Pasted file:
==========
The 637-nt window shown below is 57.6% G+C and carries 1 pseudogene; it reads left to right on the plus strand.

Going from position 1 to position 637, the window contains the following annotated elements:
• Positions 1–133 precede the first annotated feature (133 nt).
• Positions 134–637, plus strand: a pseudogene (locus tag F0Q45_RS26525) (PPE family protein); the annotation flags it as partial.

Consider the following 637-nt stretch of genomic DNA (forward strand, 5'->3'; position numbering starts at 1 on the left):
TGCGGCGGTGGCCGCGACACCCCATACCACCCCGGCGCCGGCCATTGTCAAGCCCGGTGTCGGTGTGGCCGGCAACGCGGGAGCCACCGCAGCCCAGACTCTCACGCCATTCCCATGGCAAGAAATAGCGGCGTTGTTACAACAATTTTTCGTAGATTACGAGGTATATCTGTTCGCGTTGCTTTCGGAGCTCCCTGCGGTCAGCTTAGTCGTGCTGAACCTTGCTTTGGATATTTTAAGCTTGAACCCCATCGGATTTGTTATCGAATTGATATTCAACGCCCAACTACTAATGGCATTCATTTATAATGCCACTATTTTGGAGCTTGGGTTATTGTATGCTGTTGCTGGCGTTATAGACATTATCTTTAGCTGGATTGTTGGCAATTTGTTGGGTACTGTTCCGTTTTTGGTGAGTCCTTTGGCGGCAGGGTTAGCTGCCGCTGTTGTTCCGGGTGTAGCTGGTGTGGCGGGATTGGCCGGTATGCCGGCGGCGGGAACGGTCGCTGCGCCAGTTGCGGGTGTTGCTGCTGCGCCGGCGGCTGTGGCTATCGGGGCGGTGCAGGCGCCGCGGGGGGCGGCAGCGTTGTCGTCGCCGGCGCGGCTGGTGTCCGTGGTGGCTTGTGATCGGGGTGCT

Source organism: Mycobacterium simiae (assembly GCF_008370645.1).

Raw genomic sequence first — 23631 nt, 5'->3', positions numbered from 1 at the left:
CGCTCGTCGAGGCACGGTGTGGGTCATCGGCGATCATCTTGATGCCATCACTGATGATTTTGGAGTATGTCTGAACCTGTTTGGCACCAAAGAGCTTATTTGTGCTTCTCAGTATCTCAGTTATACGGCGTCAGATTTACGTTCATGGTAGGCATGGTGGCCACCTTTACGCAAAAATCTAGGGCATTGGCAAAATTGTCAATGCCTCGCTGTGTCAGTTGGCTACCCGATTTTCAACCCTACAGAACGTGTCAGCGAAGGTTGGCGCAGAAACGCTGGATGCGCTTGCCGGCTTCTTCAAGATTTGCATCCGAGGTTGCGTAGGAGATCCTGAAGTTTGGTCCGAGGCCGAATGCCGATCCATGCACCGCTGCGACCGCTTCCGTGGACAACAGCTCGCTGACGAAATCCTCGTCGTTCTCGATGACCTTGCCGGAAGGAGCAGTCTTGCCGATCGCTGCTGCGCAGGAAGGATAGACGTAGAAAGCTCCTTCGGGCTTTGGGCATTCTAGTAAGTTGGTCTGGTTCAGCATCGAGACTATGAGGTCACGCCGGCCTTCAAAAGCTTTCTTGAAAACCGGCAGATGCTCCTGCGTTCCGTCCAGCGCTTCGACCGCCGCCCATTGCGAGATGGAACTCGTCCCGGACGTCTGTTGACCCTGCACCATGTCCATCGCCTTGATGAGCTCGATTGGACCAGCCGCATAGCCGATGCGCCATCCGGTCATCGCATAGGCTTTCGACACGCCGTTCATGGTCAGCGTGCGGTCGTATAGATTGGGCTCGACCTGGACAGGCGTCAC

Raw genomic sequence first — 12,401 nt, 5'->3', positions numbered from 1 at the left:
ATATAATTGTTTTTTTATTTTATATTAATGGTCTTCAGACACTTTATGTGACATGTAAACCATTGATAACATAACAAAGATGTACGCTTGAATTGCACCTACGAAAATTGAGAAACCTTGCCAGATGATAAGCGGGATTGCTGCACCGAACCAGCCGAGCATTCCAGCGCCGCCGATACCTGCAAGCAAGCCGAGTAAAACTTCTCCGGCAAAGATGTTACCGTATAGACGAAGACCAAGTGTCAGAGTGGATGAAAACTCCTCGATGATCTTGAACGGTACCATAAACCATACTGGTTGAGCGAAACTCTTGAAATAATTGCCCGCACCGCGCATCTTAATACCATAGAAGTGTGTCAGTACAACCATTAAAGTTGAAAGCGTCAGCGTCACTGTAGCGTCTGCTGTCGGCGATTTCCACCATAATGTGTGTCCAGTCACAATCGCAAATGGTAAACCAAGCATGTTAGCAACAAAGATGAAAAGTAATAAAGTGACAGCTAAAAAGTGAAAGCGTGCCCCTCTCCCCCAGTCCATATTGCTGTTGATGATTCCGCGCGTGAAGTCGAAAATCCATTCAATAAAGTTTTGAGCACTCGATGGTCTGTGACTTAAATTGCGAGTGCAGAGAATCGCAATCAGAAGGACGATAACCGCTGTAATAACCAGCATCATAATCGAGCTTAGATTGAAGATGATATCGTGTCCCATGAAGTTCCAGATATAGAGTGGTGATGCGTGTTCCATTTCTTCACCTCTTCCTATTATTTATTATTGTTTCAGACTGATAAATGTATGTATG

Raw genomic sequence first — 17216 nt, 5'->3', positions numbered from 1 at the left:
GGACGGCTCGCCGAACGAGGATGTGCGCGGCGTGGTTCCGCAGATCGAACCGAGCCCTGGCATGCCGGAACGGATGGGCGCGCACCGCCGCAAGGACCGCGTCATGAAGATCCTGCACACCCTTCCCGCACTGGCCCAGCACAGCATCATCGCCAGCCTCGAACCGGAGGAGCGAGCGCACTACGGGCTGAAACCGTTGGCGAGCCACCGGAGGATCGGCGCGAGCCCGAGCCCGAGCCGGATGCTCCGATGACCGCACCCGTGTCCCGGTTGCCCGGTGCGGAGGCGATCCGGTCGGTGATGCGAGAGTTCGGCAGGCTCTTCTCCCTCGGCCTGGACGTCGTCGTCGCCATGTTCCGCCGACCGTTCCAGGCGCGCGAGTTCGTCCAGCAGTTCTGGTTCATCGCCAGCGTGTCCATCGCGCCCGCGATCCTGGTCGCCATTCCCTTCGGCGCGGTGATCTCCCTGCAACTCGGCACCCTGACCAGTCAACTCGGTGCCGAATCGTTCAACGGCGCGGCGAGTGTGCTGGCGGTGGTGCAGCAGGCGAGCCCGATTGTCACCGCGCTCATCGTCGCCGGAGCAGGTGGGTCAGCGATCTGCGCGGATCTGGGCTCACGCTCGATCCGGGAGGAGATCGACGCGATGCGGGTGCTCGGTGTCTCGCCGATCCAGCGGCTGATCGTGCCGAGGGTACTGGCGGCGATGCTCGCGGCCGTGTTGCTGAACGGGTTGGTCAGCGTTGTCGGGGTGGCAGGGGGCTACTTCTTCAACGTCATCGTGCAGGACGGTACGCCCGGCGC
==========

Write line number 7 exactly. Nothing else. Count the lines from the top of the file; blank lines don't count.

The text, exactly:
Source organism: Mycobacterium simiae (assembly GCF_008370645.1).